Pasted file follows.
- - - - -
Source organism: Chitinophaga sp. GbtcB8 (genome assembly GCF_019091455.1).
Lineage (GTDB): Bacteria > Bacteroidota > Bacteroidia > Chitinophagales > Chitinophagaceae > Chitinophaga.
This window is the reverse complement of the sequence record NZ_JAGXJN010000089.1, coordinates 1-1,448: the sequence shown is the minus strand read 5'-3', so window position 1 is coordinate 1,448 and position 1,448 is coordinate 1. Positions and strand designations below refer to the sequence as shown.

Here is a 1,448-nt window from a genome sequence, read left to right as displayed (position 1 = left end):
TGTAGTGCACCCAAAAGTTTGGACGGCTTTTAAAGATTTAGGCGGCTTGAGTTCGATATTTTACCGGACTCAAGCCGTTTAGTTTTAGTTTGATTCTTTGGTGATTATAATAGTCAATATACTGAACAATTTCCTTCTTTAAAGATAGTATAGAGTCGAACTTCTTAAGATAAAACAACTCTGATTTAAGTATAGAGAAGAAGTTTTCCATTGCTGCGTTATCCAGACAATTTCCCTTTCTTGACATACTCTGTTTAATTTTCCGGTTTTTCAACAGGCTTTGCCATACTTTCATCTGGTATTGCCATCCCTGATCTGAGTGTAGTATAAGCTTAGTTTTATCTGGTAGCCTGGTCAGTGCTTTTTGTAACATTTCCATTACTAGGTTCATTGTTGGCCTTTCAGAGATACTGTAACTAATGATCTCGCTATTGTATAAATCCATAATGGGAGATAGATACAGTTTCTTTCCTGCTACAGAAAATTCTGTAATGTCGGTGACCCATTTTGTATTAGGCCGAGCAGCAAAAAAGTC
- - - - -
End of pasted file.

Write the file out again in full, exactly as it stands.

Source organism: Chitinophaga sp. GbtcB8 (genome assembly GCF_019091455.1).
Lineage (GTDB): Bacteria > Bacteroidota > Bacteroidia > Chitinophagales > Chitinophagaceae > Chitinophaga.
This window is the reverse complement of the sequence record NZ_JAGXJN010000089.1, coordinates 1-1,448: the sequence shown is the minus strand read 5'-3', so window position 1 is coordinate 1,448 and position 1,448 is coordinate 1. Positions and strand designations below refer to the sequence as shown.

Here is a 1,448-nt window from a genome sequence, read left to right as displayed (position 1 = left end):
TGTAGTGCACCCAAAAGTTTGGACGGCTTTTAAAGATTTAGGCGGCTTGAGTTCGATATTTTACCGGACTCAAGCCGTTTAGTTTTAGTTTGATTCTTTGGTGATTATAATAGTCAATATACTGAACAATTTCCTTCTTTAAAGATAGTATAGAGTCGAACTTCTTAAGATAAAACAACTCTGATTTAAGTATAGAGAAGAAGTTTTCCATTGCTGCGTTATCCAGACAATTTCCCTTTCTTGACATACTCTGTTTAATTTTCCGGTTTTTCAACAGGCTTTGCCATACTTTCATCTGGTATTGCCATCCCTGATCTGAGTGTAGTATAAGCTTAGTTTTATCTGGTAGCCTGGTCAGTGCTTTTTGTAACATTTCCATTACTAGGTTCATTGTTGGCCTTTCAGAGATACTGTAACTAATGATCTCGCTATTGTATAAATCCATAATGGGAGATAGATACAGTTTCTTTCCTGCTACAGAAAATTCTGTAATGTCGGTGACCCATTTTGTATTAGGCCGAGCAGCAAAAAAGTC